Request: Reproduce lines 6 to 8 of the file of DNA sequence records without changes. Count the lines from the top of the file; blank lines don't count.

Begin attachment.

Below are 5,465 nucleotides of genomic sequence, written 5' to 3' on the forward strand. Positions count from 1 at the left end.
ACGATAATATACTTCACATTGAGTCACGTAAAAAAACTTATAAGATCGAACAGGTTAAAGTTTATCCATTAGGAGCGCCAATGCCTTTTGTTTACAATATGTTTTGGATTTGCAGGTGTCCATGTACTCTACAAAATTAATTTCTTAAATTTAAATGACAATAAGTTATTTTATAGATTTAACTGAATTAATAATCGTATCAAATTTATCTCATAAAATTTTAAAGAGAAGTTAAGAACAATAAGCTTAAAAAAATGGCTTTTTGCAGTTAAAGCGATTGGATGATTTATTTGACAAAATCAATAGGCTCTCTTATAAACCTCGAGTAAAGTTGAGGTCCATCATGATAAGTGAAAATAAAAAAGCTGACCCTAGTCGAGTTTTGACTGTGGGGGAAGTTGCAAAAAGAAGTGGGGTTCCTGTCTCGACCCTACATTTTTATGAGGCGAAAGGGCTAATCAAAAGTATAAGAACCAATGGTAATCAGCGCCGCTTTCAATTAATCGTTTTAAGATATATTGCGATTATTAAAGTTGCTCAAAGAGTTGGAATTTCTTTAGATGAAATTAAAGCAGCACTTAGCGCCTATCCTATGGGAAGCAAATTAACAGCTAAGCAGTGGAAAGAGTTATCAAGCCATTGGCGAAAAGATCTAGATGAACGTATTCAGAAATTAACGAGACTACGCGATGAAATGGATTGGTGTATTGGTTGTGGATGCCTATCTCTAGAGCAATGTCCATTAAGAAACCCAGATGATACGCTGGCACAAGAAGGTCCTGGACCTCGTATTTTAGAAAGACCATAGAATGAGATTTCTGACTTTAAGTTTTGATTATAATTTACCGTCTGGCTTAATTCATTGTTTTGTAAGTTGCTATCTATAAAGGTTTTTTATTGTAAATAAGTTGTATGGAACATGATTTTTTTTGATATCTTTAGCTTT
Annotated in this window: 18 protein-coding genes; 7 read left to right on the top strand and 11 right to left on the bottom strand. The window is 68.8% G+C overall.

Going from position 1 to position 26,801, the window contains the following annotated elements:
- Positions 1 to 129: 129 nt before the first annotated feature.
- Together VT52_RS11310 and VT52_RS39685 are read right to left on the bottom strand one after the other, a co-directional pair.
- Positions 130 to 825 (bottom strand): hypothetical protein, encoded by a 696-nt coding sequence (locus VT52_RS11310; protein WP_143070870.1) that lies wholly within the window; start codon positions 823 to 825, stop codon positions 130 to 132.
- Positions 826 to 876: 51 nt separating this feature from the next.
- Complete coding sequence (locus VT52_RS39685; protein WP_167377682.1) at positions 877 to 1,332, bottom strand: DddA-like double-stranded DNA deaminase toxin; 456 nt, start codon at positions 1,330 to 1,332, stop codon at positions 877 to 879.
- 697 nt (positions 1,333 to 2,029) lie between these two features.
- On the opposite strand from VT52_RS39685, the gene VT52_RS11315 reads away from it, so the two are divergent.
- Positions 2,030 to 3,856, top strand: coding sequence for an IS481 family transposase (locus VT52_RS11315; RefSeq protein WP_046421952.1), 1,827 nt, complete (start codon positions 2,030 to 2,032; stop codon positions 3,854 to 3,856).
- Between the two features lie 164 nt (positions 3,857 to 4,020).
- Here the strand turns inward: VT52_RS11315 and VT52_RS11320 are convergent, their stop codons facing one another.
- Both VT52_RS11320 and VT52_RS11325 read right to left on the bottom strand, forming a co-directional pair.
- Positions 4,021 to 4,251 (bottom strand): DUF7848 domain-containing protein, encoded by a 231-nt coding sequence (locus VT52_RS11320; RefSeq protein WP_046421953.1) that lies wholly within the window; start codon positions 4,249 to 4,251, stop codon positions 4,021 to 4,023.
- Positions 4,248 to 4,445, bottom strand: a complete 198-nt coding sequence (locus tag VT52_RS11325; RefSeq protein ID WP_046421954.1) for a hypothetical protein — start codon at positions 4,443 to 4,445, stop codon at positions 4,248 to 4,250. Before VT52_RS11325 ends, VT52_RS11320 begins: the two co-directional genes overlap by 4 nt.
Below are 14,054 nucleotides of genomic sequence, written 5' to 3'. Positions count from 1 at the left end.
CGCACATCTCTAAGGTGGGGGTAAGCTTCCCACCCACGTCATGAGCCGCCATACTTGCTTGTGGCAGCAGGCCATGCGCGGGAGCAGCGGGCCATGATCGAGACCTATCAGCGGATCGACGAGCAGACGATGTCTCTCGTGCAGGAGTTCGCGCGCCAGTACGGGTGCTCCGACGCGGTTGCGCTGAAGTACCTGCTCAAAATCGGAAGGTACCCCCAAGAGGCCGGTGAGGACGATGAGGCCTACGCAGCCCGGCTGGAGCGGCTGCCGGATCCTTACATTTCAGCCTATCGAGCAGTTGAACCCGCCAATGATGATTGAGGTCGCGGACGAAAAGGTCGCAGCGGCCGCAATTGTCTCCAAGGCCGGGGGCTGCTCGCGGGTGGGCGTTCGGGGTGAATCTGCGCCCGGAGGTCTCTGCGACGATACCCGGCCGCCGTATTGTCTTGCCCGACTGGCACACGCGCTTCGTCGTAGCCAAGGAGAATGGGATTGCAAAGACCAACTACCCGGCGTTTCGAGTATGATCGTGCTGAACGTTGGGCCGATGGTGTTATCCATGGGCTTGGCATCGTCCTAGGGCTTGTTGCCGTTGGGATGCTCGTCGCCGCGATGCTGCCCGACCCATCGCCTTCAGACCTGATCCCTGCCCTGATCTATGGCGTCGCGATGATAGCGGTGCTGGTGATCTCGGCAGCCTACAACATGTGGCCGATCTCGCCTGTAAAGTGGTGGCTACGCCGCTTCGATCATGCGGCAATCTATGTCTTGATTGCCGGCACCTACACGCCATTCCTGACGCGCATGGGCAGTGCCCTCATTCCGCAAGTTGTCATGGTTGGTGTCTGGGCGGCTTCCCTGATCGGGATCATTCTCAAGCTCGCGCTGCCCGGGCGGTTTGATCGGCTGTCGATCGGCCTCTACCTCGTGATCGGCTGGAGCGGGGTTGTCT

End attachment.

- Together VT52_RS11310 and VT52_RS39685 are read right to left on the bottom strand one after the other, a co-directional pair.
- Positions 130 to 825 (bottom strand): hypothetical protein, encoded by a 696-nt coding sequence (locus VT52_RS11310; protein WP_143070870.1) that lies wholly within the window; start codon positions 823 to 825, stop codon positions 130 to 132.
- Positions 826 to 876: 51 nt separating this feature from the next.